Technology

Field Test: Telefunken Ela M 251

The original Telefunken Ela M 251 microphone has quite a history. 10/01/2003 8:00 AM Eastern

The original Telefunken Ela M 251 microphone has quite a history.Telefunken originally contacted AKG in 1958 to develop the 251; theresulting design incorporated the same CK12 capsule, 6072 tube and T-14transformer as the AKG C 12 mic.

AKG settled on two models: the Telefunken 250 and 251. Thetwo-pattern 250 was designed to compete with the Neumann U47,originally developed by former Telefunken employee George Neumann, andthe 251 was developed as a direct replacement for the AKG C 12.

Through the years, many A-list engineers and collectors haveresponded enthusiastically to these gems and have created a trend foracquisition, as well. The Wall Street Journal published anarticle in the 1990s on the original Telefunken Ela M 251, describingit as one of the best overall investments of the 21st century.

Toni Fishman of Telefunken USA recognized this and decided todevelop a reissue. His business first developed identical replacementparts for vintage 251s. A chance meeting with Allen Sides in Nashvilleresulted in Sides telling Fishman that there was one particular mic inhis collection of more than 20 vintage 251s that was consistently usedby Joni Mitchell for many of her classic recordings. Unfortunately,there was a small fire in the studio in which this mic was being used,and the 251 was damaged. Sides agreed to sacrifice the mic so thatFishman could literally raise the capsule from the ashes to validate aschematic for use in the development of a world-class reissue: the ElaM 251.

Visually, Telefunken USA's Ela M 251 ($10,000) is identical to theoriginal, right down to the silver logo. The body measuresapproximately eight-and-a-half inches long and two inches in diameter.It features the familiar three-position, sliding polar-patternselector, and the mic connects to the power supply unit via a Neutrik6-pin XLR-style connector. The power supply unit features an on/offtoggle switch, a red pilot light and a fuse holder. The old EuropeanA/C power cord has been upgraded to a standard IEC socket and removablecord. Every mic is hand built to order, and each 251 is a direct resultof more than 200 man-hours of labor.

IN THE STUDIO


In application, the mic was a pleasure to work with. It comes in avintage-style, humidity-controlled tweed briefcase with form-fit slotsfor the mic case, cable and power supply. I first used the mic torecord a rhythm section; specifically, as an overhead for tom fills.The mic truly shined and captured the performance while complementingthe sonics of the instrument in the room. The drum's definition wasclear and precise. Later, I recorded an acoustic guitar on the samepiece of music. The guitar sounded absolutely wonderful with greatpersonality and color, leaving very little need for compression orequalization.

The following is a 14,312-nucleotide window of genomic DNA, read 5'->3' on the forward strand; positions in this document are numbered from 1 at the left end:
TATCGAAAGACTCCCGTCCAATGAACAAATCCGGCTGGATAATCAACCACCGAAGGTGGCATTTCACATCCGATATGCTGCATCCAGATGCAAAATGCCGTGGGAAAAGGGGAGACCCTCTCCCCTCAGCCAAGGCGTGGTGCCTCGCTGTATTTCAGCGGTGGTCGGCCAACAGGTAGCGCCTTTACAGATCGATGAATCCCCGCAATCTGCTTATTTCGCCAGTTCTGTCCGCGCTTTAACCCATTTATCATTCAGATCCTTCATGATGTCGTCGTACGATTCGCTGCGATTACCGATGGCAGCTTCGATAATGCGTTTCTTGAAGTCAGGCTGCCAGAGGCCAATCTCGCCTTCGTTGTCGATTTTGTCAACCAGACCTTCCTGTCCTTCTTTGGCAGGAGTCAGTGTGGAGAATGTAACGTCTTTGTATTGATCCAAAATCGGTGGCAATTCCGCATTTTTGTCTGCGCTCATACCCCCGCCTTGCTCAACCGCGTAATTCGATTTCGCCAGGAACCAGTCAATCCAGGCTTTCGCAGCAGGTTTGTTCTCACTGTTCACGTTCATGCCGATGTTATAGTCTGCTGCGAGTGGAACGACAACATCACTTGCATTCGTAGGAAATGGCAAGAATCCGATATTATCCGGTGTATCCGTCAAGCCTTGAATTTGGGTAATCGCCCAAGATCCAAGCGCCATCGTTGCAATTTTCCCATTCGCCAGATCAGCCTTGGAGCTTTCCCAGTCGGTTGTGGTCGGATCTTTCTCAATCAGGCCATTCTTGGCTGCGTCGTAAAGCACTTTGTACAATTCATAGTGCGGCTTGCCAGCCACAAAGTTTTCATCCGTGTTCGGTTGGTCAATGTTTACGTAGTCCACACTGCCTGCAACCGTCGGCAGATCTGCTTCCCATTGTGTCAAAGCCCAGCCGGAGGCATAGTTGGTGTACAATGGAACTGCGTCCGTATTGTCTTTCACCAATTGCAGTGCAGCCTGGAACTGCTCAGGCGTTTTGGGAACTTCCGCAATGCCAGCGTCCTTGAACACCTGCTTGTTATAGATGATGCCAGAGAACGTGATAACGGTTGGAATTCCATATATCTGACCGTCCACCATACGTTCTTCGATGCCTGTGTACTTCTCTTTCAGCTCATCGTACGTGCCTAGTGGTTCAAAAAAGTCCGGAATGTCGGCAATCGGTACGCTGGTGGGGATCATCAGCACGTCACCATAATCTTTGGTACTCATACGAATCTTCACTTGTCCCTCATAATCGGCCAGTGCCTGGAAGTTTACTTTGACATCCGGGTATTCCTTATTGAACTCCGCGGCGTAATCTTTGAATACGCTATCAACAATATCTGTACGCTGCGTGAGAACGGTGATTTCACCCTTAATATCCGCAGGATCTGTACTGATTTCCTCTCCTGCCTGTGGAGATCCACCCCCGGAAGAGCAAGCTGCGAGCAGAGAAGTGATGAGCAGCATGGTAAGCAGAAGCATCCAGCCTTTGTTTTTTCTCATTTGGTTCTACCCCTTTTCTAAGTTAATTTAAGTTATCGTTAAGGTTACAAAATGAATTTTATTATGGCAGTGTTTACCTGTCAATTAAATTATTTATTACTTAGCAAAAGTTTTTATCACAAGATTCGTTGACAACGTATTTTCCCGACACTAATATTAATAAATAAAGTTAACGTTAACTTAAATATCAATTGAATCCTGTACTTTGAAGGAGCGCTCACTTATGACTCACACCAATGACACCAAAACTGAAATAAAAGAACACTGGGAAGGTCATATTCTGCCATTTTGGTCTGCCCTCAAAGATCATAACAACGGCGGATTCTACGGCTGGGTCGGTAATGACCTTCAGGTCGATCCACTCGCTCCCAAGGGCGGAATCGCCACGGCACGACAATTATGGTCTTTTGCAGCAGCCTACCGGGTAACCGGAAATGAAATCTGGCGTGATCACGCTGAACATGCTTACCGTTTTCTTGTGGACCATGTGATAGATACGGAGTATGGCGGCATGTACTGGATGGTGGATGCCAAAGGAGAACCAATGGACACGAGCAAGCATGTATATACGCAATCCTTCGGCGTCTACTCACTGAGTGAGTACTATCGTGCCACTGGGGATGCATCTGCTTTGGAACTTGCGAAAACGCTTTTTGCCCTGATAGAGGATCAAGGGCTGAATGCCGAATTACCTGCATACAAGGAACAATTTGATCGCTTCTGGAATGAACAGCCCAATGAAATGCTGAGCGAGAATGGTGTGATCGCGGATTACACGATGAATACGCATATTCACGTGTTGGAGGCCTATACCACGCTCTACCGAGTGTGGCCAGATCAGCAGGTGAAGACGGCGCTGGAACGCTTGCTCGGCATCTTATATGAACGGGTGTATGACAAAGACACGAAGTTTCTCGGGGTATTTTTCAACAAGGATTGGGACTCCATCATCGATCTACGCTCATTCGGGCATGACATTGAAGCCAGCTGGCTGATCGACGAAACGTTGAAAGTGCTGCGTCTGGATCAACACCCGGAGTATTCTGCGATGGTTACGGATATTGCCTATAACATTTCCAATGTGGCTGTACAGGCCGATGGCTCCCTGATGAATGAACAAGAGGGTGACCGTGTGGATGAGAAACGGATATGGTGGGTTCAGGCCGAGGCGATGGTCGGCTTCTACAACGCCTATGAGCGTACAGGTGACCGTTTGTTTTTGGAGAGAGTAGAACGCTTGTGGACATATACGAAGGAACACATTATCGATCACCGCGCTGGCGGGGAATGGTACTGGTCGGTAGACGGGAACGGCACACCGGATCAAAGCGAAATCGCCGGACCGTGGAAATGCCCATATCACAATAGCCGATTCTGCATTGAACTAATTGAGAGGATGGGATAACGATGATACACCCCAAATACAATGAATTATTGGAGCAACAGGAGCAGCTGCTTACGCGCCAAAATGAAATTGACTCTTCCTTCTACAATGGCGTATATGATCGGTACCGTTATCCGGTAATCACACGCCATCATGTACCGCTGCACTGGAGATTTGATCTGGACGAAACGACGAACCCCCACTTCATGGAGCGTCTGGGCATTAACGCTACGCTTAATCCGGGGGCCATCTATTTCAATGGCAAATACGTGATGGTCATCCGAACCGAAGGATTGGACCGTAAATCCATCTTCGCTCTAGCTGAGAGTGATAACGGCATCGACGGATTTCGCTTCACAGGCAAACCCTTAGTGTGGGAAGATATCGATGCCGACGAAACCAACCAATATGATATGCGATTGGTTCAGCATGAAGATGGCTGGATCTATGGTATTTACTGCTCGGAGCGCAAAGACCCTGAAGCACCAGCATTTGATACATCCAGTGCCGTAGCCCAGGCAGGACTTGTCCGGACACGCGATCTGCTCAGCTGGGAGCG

On another session, I placed the mic above a snare drum that was hitwith blast sticks. Again, this backbeat performed in a small roomsounded glorious and instantly became the basic rhythm track for themaster. I then used it to record additional percussion, includingtambourine, djembe, shaker and bass drum. Similar to the drumexperience from the previous session, the mic captured the performance,while allowing the instruments to really speak in the track. In bothsituations, the 251 was sent through a Universal Audio 2-610 mic preand sent directly to a hard disk recorder. Occasionally, the chainincluded a Universal Audio LA-2A limiter. Despite any additions, the251's airy, sonic softness added depth to the recordings.

Next, as an overdub, I used the mic to record a Takamine six-stringsteel guitar and a classical nylon-stringed guitar. I set the mic to acardioid pattern and placed it about a foot from the 12th fret.Occasionally, I placed it further away to add a little depth to thesound. Again, the results were stunning.

I should state that I had an original 251 available at the sessionand often used it as an alternative to measure performance. In alltests, the new Ela M 251 sounded as good as, or better than, theoriginal.

Next, I used the mic to record a vocal, with an LA-2A placed in thechain for some subtle compression. The voice sounded awesome. When theoriginal 251 was used for comparison, you could hardly tell thedifference between the two. The brilliant top end along with its fullbottom took the vocal performance to a higher level. Finally, I used itto record a violin and harmonica to complete the session. Here, the micreally brought out the tone of the violin with a soft clarity thatcomplemented the mix.

CONCLUSION


Telefunken USA's Ela M 251 is an incredible mic. In everyapplication, it never let me down. From the subtle guitars to theabusive transients of powerful percussion, it rose to each occasionwith great results. The $10k price tag can be a bit of a shocker, butyou get what you pay for. Regardless of the price, I recommend checkingit out, because it is well worth the experience. It appears to haveeverything; however, you must supply the talent.

Telefunken USA, 860/882-5919, www.telefunkenusa.com.


Mark Cross is a producer/mixer in Los Angeles, and has workedwith Bill Bottrell, Shelby Lynne, Randy Newman and JenniferWarnes.